Yosemite Nature Notes is a video podcast series that tells unique stories about the natural and human history of Yosemite National Park. Produced by the National Park Service, this series features park rangers, scientists, historians and park visitors as they discuss the diverse plants and animals that make Yosemite their home, as well as the towering cliffs, giant waterfalls and mountain peaks that are known throughout the world.
You can also subscribe to Yosemite Nature Notes on iTunes or on YouTube (in high definition).
Signed by President Abraham Lincoln in 1864, the Yosemite Grant set aside Yosemite Valley and the Mariposa Grove of Giant Sequoias for protection, establishing the very idea of today's national parks. With filmmakers Ken Burns and Dayton Duncan.
These striking red plants are a common Yosemite roadside attraction in the springtime, but most park visitors are confused about what they're seeing. Is it a plant, a mushroom, or maybe a visitor from another planet? Learn about the unique relationship between snow plants, fungi and trees, as well as the hummingbirds and insects that depend on their nectar.
Many national parks were founded for their geology, and Yosemite is known throughout the world for its exceptional high cliffs and rounded domes. Visitors to the park, from hikers to rock climbers, experience a landscape dominated by granite.
Yosemite's vast acreage and remote location protect some of the darkest night skies in the country. Astronomers, photographers, and city dwellers flock to the park to take advantage of this unique opportunity to view planets, stars, and galaxies.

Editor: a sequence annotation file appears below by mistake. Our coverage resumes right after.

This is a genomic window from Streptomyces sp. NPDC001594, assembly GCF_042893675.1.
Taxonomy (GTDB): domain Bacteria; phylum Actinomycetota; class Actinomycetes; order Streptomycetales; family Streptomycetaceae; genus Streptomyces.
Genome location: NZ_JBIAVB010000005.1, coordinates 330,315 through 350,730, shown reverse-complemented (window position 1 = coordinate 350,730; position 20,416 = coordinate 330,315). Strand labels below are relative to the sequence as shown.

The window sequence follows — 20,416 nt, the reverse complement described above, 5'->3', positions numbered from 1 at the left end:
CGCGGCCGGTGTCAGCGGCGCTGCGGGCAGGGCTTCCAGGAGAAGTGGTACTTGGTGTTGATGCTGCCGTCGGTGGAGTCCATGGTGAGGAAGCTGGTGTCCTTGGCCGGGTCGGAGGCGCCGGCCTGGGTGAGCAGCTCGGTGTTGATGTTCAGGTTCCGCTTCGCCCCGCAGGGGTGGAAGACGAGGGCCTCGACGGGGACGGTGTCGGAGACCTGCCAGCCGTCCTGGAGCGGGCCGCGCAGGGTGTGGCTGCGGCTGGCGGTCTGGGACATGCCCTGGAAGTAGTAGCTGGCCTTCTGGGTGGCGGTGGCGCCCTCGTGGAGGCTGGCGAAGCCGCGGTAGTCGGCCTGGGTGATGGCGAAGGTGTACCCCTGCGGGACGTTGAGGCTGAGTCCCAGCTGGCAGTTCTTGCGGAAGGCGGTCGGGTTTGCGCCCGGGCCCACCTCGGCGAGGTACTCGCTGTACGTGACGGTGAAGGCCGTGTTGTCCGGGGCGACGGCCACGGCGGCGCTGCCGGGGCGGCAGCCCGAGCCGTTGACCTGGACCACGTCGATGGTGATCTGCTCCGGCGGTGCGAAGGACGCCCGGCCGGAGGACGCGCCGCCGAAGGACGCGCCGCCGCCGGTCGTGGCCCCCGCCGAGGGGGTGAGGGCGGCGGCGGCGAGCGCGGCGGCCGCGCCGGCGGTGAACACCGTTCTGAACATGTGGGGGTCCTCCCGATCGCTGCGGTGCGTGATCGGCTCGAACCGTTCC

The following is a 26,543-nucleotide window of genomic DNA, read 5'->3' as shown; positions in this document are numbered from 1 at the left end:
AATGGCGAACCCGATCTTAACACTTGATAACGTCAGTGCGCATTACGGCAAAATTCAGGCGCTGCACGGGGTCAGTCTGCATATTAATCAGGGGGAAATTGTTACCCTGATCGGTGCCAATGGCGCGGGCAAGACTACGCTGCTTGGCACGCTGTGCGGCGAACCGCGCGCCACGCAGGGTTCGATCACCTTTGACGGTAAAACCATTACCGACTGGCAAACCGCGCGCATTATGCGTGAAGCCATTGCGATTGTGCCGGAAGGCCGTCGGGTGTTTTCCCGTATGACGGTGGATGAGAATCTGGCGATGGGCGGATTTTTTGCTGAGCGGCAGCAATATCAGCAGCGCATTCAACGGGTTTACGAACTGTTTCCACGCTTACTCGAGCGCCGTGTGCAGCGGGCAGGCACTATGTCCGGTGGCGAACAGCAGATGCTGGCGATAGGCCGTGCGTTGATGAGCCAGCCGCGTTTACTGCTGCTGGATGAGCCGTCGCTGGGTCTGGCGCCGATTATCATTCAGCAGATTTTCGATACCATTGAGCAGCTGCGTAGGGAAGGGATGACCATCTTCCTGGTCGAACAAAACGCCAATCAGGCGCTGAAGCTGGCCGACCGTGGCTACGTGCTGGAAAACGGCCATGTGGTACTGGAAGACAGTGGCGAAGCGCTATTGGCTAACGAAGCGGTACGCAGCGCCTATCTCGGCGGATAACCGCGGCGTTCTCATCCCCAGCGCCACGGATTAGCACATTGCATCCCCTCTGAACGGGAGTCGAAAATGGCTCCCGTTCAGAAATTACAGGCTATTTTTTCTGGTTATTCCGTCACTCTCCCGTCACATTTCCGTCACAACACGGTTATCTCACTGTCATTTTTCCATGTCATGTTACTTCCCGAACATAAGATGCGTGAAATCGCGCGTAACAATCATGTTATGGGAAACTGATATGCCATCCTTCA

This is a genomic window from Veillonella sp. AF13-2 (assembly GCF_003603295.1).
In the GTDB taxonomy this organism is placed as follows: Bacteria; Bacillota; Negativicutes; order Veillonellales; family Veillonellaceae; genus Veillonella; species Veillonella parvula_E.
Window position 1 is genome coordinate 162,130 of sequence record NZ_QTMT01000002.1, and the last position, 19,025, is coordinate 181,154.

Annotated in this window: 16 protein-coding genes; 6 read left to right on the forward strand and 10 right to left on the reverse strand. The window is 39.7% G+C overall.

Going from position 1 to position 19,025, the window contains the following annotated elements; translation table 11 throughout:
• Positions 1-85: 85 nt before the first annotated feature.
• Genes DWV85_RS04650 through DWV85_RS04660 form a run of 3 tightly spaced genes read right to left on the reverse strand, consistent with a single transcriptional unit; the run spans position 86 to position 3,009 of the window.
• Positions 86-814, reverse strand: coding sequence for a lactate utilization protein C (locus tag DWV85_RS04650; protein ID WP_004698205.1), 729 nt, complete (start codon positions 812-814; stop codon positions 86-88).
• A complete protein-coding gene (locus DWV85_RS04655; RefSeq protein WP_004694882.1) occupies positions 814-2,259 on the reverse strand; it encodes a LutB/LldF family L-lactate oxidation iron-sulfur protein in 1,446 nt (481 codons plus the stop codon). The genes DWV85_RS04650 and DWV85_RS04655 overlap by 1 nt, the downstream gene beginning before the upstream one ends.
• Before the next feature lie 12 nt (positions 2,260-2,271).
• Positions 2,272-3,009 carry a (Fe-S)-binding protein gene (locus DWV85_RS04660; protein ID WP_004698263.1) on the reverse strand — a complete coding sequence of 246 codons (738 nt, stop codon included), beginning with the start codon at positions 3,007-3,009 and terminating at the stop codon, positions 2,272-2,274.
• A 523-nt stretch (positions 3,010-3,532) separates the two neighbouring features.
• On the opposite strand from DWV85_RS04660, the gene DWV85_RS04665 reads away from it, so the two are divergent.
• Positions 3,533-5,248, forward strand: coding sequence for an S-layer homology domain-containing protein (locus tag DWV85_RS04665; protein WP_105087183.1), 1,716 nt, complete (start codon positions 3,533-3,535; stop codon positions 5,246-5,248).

Water is the life-blood of Yosemite National Park. The Tuolumne and Merced rivers water some of the most productive farmland on the Earth, and urban dwellers throughout the state depend on the Sierra Nevada snowpack for their domestic water needs.
Throughout the Sierra Nevada, high flat plateaus are found at elevations around twelve and thirteen thousand feet. These isolated sky islands are the home to unique plant communities that are found nowhere else.
From the Milky Way to the moon, the beauty of Yosemite is on display 24 hours per day. During the full moon of the the spring and early summer, lunar rainbows, also known as moonbows, can be seen on many park waterfalls.
6 minutes, 50 seconds
Did You Know?
Unrestricted camping is no longer allowed in Yosemite Valley because of damage it causes. The placement of campgrounds and campsites has changed over the past 75 years in response to a growing understanding of river dynamics, geologic hazards, and the park's natural and cultural resources.